Will Jeb Bush’s first campaign fundraising numbers inspire “shock and awe” or not? After some early, unattributed bragging, the Bush team isn’t eager to talk about fundraising now.
The term “shock and awe” was never officially touted by Bush or his people, but the Wall Street Journal reported in January about Bush’s 60-event tour “which Mr. Bush’s team has dubbed a ‘shock and awe’ campaign.” It was a vivid metaphor, referring to the military doctrine of using overwhelming force early on to destroy an opponent’s will to fight. (It was also, perhaps, politically awkward for Bush: The Pentagon used the phrase before the invasion of Iraq in 2003.) Then a February Politico piece declared that the “‘shock and awe’ campaign . . . could raise between $50 million and $100 million by the end of the first quarter of the year,” lending the phrase a powerful numerical heft.
With his family’s connections and two successful gubernatorial campaigns in Florida, Bush always enjoyed the guarantee of a serious, deep fundraising base. But “shock and awe” — a promise to fans, a threat to rivals — suggested the Bush team was preparing to dramatically alter presidential politics, ushering in an era when a top candidate could create a nearly insurmountable financial advantage right out of the gate, making the nomination fight a foregone conclusion.
Months later, that hasn’t happened. Bush remains neck-and-neck with several other candidates in the polls. The significant number of GOP voters who remain opposed to his candidacy have shown themselves willing to open their wallets for his competitors. And even if Bush’s Right to Rise super PAC does somehow reach his astronomical fundraising goals by June 30, when it’s first required to disclose numbers to the FEC, his competitors will be left with some obvious populist lines of attack.
Right now, his team would rather talk about anything other than “shock and awe.”
After some early, unattributed bragging, the Bush team isn’t eager to talk about fundraising now.
“What Governor Bush is focused on right now is traveling the country and talking about positive conservative reforms,” says Bush spokesman Matt Gorman. “He’s been encouraged by the support and is in the final stages of deciding to move forward. If he does, we believe that any number of candidates will have the resources to compete.”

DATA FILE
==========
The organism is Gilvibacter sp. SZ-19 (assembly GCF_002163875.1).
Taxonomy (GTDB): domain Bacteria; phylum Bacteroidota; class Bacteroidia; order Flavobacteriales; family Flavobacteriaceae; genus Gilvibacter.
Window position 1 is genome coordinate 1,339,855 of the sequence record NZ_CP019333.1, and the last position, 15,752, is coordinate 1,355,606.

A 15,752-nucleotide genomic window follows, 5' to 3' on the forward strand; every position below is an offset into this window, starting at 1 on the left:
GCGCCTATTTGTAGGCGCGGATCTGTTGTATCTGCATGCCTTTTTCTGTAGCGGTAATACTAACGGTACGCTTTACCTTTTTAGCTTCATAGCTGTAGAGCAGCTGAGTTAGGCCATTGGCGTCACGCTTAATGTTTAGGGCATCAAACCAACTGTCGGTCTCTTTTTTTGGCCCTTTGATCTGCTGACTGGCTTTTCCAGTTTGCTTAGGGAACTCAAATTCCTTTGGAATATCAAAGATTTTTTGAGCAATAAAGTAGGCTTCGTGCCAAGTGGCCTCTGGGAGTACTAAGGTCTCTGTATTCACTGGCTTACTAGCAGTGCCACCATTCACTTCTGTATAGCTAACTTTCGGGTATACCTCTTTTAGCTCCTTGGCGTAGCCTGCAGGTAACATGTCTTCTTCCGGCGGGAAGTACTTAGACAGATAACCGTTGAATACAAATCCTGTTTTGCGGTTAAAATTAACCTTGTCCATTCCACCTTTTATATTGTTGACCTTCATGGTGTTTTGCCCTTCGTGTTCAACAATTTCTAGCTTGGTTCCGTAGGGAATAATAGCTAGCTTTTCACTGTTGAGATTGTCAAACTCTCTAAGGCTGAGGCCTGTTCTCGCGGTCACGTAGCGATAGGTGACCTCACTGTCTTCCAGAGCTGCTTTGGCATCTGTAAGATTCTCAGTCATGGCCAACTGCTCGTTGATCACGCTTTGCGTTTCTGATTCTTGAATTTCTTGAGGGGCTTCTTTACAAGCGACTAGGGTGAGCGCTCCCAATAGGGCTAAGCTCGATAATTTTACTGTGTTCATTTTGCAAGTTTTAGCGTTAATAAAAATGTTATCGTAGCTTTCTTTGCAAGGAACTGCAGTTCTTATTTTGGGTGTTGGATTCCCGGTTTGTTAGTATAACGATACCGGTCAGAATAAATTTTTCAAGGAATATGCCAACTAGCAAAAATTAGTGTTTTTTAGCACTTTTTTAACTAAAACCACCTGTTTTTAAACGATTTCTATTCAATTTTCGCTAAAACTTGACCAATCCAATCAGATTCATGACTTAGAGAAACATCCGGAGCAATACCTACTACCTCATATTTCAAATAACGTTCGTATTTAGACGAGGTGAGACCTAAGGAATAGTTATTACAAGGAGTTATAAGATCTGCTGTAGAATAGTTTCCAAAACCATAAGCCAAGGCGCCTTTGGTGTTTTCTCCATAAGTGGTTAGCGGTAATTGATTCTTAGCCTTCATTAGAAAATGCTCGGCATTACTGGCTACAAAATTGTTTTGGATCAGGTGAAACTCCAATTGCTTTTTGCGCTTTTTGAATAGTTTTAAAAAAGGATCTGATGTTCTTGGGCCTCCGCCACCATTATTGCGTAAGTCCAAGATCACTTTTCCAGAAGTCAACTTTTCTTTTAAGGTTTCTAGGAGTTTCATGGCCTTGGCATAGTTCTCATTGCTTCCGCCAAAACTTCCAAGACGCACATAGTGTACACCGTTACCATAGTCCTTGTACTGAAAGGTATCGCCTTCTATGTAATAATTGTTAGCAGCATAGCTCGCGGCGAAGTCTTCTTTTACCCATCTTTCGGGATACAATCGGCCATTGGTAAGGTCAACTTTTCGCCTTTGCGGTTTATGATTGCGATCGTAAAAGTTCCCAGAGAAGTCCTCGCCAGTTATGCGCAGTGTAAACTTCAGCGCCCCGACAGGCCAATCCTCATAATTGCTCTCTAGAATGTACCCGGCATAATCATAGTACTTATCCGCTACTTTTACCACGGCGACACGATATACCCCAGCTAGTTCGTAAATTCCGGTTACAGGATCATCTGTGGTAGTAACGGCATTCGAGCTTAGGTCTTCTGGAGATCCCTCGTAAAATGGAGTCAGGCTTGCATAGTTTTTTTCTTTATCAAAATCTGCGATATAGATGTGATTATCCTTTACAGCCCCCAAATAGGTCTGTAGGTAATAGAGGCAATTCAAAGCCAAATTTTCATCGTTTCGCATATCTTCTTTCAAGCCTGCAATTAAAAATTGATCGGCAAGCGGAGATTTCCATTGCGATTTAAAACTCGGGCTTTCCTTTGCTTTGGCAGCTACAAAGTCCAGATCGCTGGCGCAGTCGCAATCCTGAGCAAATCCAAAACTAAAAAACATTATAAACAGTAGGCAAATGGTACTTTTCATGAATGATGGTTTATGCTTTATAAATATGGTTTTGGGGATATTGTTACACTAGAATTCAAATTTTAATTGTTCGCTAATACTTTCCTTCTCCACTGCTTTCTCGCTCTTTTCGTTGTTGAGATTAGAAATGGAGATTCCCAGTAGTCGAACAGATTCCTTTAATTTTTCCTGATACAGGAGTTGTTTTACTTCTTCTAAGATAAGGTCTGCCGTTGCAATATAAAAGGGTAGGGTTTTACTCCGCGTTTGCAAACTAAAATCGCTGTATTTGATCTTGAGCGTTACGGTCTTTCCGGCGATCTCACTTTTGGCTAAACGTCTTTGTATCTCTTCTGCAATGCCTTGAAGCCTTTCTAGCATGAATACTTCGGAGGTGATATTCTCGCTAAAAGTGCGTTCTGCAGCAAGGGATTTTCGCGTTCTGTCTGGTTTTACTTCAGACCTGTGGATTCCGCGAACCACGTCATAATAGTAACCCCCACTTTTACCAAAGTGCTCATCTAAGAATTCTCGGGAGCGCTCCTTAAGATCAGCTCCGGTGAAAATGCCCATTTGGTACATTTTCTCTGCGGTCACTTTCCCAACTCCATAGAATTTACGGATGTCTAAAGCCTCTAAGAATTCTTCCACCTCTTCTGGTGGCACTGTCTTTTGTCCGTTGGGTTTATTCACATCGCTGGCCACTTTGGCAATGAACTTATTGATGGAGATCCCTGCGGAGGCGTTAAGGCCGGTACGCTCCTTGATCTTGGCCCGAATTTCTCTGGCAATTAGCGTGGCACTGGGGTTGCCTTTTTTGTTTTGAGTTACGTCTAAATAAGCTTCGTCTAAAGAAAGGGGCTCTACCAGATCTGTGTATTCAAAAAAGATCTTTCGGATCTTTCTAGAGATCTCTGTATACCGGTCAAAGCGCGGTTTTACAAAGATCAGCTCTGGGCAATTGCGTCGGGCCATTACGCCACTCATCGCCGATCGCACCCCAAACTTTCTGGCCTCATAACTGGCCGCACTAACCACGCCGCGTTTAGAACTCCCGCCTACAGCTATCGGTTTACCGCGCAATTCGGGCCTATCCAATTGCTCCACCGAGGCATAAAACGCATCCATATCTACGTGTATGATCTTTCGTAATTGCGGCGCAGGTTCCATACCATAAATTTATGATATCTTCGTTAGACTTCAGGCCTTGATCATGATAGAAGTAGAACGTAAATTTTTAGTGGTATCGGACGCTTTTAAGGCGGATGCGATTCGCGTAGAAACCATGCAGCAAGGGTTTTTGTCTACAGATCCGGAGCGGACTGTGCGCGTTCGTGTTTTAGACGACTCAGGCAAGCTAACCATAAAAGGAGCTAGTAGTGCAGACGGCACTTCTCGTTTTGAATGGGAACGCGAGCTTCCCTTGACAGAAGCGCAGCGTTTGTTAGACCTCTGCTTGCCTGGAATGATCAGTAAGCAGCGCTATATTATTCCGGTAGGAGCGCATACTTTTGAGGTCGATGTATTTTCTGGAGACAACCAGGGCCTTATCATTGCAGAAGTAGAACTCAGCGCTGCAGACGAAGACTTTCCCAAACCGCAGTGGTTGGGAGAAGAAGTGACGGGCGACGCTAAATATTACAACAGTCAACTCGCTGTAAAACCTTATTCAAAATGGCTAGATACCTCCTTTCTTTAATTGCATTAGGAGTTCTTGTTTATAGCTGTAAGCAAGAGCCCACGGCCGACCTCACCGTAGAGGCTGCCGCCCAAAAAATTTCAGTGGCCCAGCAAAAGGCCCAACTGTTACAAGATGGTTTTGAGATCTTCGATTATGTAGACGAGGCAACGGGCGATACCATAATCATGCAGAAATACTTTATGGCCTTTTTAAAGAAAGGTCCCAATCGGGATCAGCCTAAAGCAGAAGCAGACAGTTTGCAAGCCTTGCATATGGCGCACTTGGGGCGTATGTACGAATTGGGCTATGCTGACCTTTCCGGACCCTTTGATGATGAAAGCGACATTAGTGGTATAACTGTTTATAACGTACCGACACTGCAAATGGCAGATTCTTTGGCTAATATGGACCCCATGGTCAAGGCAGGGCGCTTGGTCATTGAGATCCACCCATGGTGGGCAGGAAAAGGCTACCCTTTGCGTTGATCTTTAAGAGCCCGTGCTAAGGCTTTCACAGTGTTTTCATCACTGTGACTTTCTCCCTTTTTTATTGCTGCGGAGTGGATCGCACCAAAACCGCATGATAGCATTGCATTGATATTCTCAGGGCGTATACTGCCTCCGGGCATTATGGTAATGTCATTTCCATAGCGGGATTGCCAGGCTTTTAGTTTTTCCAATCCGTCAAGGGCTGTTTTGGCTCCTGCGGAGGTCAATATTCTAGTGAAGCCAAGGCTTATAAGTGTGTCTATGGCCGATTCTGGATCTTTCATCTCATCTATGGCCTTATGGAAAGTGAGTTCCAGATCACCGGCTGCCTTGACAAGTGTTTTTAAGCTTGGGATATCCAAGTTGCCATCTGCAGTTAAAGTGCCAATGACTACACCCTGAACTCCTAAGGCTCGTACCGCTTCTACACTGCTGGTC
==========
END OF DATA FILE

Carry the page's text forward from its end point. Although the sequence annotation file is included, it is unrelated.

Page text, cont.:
Even if the not-quite-an-official-campaign team doesn’t want to boast, the candidate sometimes lets slip that fundraising is going well. In April, Bush told about 350 donors to his super PAC that it “raised more money in its first 100 days than any other Republican operation in modern history.”
But “shock and awe” has proved to be a double-edged sword for the early Bush effort. It is surely helpful to be perceived as a well-funded giant upon the political landscape, capable of airing as many ads as necessary, wherever and whenever the campaign needs them. But with that perception come jaw-dropping expectations, meaning that anything short of the promised numbers — say $45 million, which would be a flabbergasting sum for any other campaign — would be treated as a disappointment or even a sign of trouble. Some within the Bush camp even suggest their rivals are floating wildly unrealistic numbers — $500 million! — to create a “Bush’s disappointing fundraising” narrative later.
Of course, in politics, as in life, the problems that come with having a lot of money are generally better than the problems of not having enough money. But there are undeniably significant challenges that will come with Bush’s first reported fundraising sum, whether it meets the previously promised “shock and awe” threshold or not.
A significant number of Republicans remain vehemently opposed to nominating Bush; an April Bloomberg poll found 23 percent of Republicans said they would never vote for him. When Texas senator Ted Cruz raised $4.3 million in his first week — with pro-Cruz super PACs on pace for another $31 million — he demonstrated that there’s no shortage of GOP donors eager to give to non-Bush options, which could blunt whatever natural fundraising advantage Bush enjoys.
With American politics in a populist moment when tea-party protesters and Occupy radicals alike agree that powerful financial elites and powerful political elites protect each other’s interests, other rivals are likely to try to turn Bush’s fundraising advantage into a liability, suggesting he and a few deep-pocketed supporters are attempting to buy the nomination.
#related#More than once, when reporters asked Louisiana governor Bobby Jindal about whether he can compete with better-funded rivals, he replied, “We’re running a primary, not an auction.” Wisconsin governor Scott Walker, perhaps Bush’s most serious rival, brags in appearances that he shops for suits at Jos. A Bank for its discount deals — a playful boast of frugality and fiscal conservatism designed to show he’s still in touch with the financial realities of the middle class. And Florida senator Marco Rubio constantly emphasizes the hard work and modest earnings of his bartender father and housekeeper mother when he was growing up.
Bush obviously can’t play the modest upbringing card, and Republicans may have the nagging fear that nominating him would bring a rerun of all of the out-of-touch-rich-guy attacks that plagued Romney in 2012. Hugely successful fundraising events only exacerbate that problem.
And even if Bush does meet his own astronomical fundraising expectations, he won’t be guaranteed squat. He only need ask Steve Forbes, Rudy Giuliani, and 2008’s Mitt Romney whether spending a ton of money guarantees the GOP nomination. Lack of money can hurt a good candidate for president, but a ton of money can’t save a bad one. If Bush wins the nomination, it won’t just be because he raised the most. And if he loses, it won’t be because he didn’t have enough money.
— Jim Geraghty is the senior political correspondent for National Review.